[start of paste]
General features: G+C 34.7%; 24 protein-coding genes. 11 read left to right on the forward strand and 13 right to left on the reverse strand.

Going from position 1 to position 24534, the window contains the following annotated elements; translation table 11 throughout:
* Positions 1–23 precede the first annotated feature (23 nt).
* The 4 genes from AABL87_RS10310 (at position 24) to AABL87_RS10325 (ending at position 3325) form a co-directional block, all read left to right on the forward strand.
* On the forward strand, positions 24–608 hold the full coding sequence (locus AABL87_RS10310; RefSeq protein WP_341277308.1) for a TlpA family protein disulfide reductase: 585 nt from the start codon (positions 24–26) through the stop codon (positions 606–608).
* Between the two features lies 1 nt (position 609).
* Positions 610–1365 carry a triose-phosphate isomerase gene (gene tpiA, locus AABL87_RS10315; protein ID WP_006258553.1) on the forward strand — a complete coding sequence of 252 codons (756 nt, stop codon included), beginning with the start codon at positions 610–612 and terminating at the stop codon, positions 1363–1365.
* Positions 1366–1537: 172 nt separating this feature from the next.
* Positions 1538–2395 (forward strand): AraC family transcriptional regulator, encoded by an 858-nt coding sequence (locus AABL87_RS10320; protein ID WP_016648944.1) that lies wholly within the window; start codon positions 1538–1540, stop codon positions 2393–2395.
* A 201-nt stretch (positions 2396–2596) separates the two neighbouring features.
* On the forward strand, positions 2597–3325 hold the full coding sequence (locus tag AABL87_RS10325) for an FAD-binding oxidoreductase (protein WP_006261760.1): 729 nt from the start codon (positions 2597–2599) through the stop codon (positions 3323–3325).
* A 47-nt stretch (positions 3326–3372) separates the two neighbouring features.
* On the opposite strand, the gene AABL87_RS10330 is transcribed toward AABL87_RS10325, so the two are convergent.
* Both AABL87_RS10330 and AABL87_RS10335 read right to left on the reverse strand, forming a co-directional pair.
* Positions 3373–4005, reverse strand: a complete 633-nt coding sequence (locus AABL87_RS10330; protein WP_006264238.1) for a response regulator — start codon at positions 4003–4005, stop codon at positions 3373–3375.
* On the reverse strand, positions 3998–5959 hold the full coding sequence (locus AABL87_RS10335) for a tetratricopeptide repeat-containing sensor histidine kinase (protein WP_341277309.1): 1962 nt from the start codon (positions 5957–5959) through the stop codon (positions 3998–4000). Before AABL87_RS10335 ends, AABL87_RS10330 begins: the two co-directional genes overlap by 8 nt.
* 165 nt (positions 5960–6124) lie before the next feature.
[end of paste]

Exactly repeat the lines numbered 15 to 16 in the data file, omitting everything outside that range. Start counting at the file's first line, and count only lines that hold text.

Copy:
* Positions 3373–4005, reverse strand: a complete 633-nt coding sequence (locus AABL87_RS10330; protein WP_006264238.1) for a response regulator — start codon at positions 4003–4005, stop codon at positions 3373–3375.
* On the reverse strand, positions 3998–5959 hold the full coding sequence (locus AABL87_RS10335) for a tetratricopeptide repeat-containing sensor histidine kinase (protein WP_341277309.1): 1962 nt from the start codon (positions 5957–5959) through the stop codon (positions 3998–4000). Before AABL87_RS10335 ends, AABL87_RS10330 begins: the two co-directional genes overlap by 8 nt.